that is so cool that your first job really, right away, propel you into this this, you have something to offer, you're not just newbie that just has to shut up and learn. You have something to offer to to the whole team, the whole company. And let's try to play this card right away and scale this. This is awesome. What

Brandon Campbell-Kearns 35:34
it is awesome. And I think that the actual truth, Tim, is that everyone has that everyone has that. They may not be focused on it, because they might be thinking about the fear of like, oh, how am I going to contribute? Do they like me this and that, but you definitely have that, especially if you're a career changer. What you were doing before you got into, let's say into tech matters, especially if it's like a humanities thing. That's definitely what's needed. It's not the case. And I think this is what happens with a lot of folks who are career changing. They think that they have to become a computer also. But it's like no, no, we need human beings telling the computer what to do, or other human beings, so you cannot lose the human connection you. In fact, that's the strength. So for me, I lucked out. But also, I think that everyone has something that they can offer to a new space that they join, especially if they tap into themselves.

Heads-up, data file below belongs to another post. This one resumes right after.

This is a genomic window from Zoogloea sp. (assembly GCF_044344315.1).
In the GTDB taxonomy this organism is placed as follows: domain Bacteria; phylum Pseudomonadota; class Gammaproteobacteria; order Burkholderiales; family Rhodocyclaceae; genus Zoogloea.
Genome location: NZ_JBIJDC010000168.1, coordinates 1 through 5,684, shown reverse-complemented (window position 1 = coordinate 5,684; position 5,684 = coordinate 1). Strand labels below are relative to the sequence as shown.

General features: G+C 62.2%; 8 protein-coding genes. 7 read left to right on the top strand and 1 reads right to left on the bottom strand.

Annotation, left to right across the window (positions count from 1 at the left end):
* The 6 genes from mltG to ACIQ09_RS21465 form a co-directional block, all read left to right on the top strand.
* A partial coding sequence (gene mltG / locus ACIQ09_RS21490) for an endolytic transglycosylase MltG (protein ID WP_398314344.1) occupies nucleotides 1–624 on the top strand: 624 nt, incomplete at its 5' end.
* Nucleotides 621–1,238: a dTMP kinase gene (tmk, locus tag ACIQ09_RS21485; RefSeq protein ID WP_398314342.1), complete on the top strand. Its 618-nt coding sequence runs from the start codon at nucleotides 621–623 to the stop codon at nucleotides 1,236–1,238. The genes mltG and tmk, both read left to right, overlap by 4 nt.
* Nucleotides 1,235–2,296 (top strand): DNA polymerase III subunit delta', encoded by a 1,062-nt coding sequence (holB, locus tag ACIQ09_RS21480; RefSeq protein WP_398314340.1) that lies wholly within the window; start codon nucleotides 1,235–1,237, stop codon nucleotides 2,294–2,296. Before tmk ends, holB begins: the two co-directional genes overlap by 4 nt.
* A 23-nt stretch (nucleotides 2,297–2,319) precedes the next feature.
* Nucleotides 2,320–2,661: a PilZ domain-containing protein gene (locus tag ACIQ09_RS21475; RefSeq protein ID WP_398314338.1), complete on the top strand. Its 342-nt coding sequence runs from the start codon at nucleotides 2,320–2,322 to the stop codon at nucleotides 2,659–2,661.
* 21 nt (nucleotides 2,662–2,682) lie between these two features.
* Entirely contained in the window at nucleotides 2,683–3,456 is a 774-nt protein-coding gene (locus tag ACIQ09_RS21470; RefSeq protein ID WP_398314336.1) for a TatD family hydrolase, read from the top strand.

Tim Bourguignon 36:43